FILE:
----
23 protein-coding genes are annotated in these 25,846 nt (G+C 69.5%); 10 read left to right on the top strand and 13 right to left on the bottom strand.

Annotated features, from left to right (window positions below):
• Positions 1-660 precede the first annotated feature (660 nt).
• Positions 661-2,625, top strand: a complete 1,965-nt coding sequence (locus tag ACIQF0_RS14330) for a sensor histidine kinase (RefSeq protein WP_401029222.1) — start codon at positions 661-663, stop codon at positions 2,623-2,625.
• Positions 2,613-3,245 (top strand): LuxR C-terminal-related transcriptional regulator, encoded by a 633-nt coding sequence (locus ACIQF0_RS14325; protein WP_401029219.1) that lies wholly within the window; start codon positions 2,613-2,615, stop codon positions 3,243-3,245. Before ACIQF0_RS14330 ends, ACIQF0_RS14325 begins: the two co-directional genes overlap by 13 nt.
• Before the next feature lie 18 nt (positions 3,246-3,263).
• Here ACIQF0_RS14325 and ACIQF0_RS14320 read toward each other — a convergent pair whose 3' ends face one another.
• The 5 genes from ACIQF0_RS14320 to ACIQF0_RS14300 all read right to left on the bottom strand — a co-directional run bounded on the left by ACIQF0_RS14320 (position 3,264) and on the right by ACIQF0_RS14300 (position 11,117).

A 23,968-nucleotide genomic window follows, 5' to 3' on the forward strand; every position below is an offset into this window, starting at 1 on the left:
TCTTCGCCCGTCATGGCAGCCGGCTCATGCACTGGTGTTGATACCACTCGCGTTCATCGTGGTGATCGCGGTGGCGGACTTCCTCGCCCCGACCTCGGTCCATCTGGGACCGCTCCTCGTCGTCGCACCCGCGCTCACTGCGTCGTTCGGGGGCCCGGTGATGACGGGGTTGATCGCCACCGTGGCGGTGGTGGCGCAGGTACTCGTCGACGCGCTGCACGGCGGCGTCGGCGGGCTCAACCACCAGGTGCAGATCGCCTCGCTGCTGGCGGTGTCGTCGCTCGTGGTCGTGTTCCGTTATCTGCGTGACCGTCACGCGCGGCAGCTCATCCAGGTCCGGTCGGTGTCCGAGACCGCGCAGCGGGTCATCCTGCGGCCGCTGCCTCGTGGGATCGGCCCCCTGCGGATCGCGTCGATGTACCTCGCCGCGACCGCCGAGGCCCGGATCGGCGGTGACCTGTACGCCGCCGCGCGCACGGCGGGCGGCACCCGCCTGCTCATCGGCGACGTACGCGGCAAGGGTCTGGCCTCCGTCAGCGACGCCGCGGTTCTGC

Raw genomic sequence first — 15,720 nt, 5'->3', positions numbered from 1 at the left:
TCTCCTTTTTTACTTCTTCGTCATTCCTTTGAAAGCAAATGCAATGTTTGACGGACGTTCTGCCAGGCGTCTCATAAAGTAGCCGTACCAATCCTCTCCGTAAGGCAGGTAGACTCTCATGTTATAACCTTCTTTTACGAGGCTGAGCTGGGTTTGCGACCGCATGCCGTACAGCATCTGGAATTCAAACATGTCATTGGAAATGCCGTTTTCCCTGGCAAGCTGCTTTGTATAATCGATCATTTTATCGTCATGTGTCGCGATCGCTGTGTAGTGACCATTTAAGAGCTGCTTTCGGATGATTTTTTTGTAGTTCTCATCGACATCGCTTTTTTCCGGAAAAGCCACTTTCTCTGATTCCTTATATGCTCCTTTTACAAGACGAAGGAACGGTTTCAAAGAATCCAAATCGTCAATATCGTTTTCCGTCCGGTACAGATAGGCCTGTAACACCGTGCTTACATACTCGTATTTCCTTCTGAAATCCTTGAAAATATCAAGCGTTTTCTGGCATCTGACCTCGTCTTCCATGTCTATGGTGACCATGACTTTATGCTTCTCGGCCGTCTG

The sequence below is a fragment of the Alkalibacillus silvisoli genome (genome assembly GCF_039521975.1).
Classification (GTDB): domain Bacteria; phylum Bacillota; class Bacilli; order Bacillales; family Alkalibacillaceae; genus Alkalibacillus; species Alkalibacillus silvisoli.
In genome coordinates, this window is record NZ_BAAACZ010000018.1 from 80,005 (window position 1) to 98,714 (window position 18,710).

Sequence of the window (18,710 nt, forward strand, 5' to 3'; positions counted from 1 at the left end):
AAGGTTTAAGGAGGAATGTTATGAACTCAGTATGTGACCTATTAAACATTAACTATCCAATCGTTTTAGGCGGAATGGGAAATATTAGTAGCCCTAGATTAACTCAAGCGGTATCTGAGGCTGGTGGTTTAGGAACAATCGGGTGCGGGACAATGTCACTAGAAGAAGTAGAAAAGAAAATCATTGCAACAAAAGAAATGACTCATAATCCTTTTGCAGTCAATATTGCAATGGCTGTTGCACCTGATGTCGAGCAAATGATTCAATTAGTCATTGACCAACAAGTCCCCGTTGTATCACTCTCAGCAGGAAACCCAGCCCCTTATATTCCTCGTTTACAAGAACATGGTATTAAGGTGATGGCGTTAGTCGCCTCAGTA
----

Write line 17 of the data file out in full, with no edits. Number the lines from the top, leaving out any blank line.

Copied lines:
AAGGTTTAAGGAGGAATGTTATGAACTCAGTATGTGACCTATTAAACATTAACTATCCAATCGTTTTAGGCGGAATGGGAAATATTAGTAGCCCTAGATTAACTCAAGCGGTATCTGAGGCTGGTGGTTTAGGAACAATCGGGTGCGGGACAATGTCACTAGAAGAAGTAGAAAAGAAAATCATTGCAACAAAAGAAATGACTCATAATCCTTTTGCAGTCAATATTGCAATGGCTGTTGCACCTGATGTCGAGCAAATGATTCAATTAGTCATTGACCAACAAGTCCCCGTTGTATCACTCTCAGCAGGAAACCCAGCCCCTTATATTCCTCGTTTACAAGAACATGGTATTAAGGTGATGGCGTTAGTCGCCTCAGTA